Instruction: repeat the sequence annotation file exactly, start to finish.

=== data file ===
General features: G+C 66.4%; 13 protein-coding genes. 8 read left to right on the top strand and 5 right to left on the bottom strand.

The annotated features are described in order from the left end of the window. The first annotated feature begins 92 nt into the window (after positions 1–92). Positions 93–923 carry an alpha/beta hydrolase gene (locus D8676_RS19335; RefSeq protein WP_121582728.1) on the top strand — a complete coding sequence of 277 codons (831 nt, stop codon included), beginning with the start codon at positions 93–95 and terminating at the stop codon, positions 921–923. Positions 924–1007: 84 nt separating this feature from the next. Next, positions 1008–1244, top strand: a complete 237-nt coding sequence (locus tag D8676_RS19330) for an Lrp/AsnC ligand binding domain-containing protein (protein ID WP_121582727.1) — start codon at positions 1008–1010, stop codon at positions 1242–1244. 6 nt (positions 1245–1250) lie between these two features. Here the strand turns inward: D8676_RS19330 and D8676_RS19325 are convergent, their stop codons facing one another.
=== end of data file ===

General features: G+C 66.4%; 13 protein-coding genes. 8 read left to right on the top strand and 5 right to left on the bottom strand.

The annotated features are described in order from the left end of the window. The first annotated feature begins 92 nt into the window (after positions 1–92). Positions 93–923 carry an alpha/beta hydrolase gene (locus D8676_RS19335; RefSeq protein WP_121582728.1) on the top strand — a complete coding sequence of 277 codons (831 nt, stop codon included), beginning with the start codon at positions 93–95 and terminating at the stop codon, positions 921–923. Positions 924–1007: 84 nt separating this feature from the next. Next, positions 1008–1244, top strand: a complete 237-nt coding sequence (locus tag D8676_RS19330) for an Lrp/AsnC ligand binding domain-containing protein (protein ID WP_121582727.1) — start codon at positions 1008–1010, stop codon at positions 1242–1244. 6 nt (positions 1245–1250) lie between these two features. Here the strand turns inward: D8676_RS19330 and D8676_RS19325 are convergent, their stop codons facing one another.